Raphaela Mazzone Reflects on the Ring Bearer

The production was a massive undertaking, beginning with a collaborative re-working of the script. This mainly involved removing as many of the scene changes and narrations as possible, while simultaneously trying to make the storyline easier to follow. We got it down to about two hours in the end, including the nineteen songs.

I found it incredibly interesting, working on the script. It was a long process, the story came from the books (obviously) and out of these Judy had selected what she considered to be the pivotal scenes (and scenes that included poetry that she had set to music). A massive undertaking and one that only by the end of my editing time could I appreciate how well she had done. When reading Tolkien’s beautiful language, and seeing the subtlety of the the relationships between the different characters and the rich and sophisticated development of the plot, each cut or alteration seemed a terrible loss. Every scene, every sentence chosen to be in the script represented tens of others that were equally beautiful or powerful. And permeating through it all was Tolkien’s descriptions of the most beautiful forests placed in stark contrast to the cruellest intent. I wish I had only half of his imagination and his ability to express his ideas eloquently.

All of this then had to be blocked (in the process often changing the script, again) then memorised. Then we added the music! Wonderful language combined with beautiful melodies and harmonies. Often quite difficult to sing, and certainly a challenge when also acting.

Production week! So much fun, but wow, so much intense, hard work! The greatest sustaining factor being that I was surrounded by a bunch of enthusiastic, intelligent, artistic, capable and proactive people who are all working as hard as I was!

What was particularly wonderful, was that at the last minute Clara came down from Sydney for the week to help out. She landed on her feet! Walked in and started writing running sheets, making lists of props and costumes, formulating running orders and generally organising things. She was amazing! She was our stage manager for performances, director in the dress rehearsal (allowing Kia and I to finally focus on acting and not directing) and a general organiser with everything else. She calmed us down, focused us, ran warm ups and generally kept everyone motivated and organised. We would get home at 10.45pm each night and I would go to bed exhausted, but she and Evan would sit up for another 2 hours planning out what to do the next day, from large scenes that needed work, to costume alterations, to small details like taping a light cover down. Her presence made our rehearsals more efficient and our performances of a more professional standard. An incredible gift! Thank you!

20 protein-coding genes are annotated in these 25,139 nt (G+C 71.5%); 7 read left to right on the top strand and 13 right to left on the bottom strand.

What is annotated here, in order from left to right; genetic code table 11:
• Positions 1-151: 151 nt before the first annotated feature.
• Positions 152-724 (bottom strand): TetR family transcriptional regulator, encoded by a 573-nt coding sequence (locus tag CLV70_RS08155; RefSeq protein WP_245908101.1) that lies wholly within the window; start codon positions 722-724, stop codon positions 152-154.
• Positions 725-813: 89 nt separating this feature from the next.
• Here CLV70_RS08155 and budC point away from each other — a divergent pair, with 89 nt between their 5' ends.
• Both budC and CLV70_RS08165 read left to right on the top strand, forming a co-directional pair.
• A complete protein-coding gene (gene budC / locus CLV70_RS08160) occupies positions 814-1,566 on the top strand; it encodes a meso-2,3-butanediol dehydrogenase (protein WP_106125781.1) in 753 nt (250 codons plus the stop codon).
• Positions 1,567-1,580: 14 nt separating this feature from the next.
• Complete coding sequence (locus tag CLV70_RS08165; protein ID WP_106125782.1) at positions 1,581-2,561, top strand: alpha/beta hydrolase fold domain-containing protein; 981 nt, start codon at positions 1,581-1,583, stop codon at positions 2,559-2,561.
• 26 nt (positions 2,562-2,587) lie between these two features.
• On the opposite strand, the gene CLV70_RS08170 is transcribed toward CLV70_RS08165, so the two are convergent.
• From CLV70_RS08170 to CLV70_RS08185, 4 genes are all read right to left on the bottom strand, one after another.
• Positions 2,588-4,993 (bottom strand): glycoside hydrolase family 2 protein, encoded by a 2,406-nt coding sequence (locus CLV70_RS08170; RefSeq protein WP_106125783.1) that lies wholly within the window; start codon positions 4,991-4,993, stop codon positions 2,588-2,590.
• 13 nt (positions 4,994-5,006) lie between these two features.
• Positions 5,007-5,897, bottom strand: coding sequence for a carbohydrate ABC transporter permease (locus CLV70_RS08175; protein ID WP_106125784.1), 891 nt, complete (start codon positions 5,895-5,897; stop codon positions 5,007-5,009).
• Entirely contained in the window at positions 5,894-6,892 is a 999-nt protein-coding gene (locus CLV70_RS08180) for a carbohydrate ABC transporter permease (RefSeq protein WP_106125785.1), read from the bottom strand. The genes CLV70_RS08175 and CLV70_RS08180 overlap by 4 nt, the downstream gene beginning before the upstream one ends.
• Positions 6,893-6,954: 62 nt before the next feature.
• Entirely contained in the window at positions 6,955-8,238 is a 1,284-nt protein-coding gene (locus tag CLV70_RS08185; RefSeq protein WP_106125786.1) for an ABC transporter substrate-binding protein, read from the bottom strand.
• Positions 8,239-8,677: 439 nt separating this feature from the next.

One of the greatest challenges was that as well as normal blocking, each song had to be choreographed, learned off by heart and then reorganised and sorted because of the many complications that occur when creating a production with a small group of multi-talented people. For example: ‘Who’s playing the accompaniment in Tom Bombadil? Isn’t it Katrina? No, Katrina can’t play the clarinet because she is the tree that is holding up Pippin, maybe Rohan could play the oboe? No, he’s helping Katrina. Can’t someone else hold Manuka? No, those two are the strongest. Okay. Hmm. What Judy? Oh, you want them both playing their instruments on the harmony lines? Could Gawain do one of the harmonies on the clarinet? No, he’s on stage as Sam. Um, well, if the tree dissolves early, and Judy plays the introduction and the first verse on the recorder accompanied by Jane on the cello then they may have time to come off stage, grab their instruments, put in the reeds, and be in time to play the second verse…

Meanwhile, on stage Kate (as Goldberry) is singing the first verse as a solo, but she’s singing the alto line because the tune is too high for her, the second verse now sounds fabulous with oboe and clarinet accompanying, but Dave (who is Tom Bombadil) is having difficulty singing his solo because he can’t sing high enough to do the tune either – so is singing the bass line, which is hard – and since he is still trying to hold down a job whilst all these rehearsals are happening he is still catching up with the music learning. So could all other men on stage sing with Dave please. So that’s you Theodore and… Where’s Evan Squire? Oh, he has just been a narrator so is now off stage. Evan Sanders? “I’m in the lighting box and no, I won’t sing from up here!” Okay. Rohan is playing oboe, Gawain and Will are on stage as hobbits. Hmm. Theodore it is then. Then the chorus comes around and “other hobbits why aren’t you singing” and “not you trees, you only come in after verse three”. Okay, lets do that whole song again and see if we can get it right …and so it goes…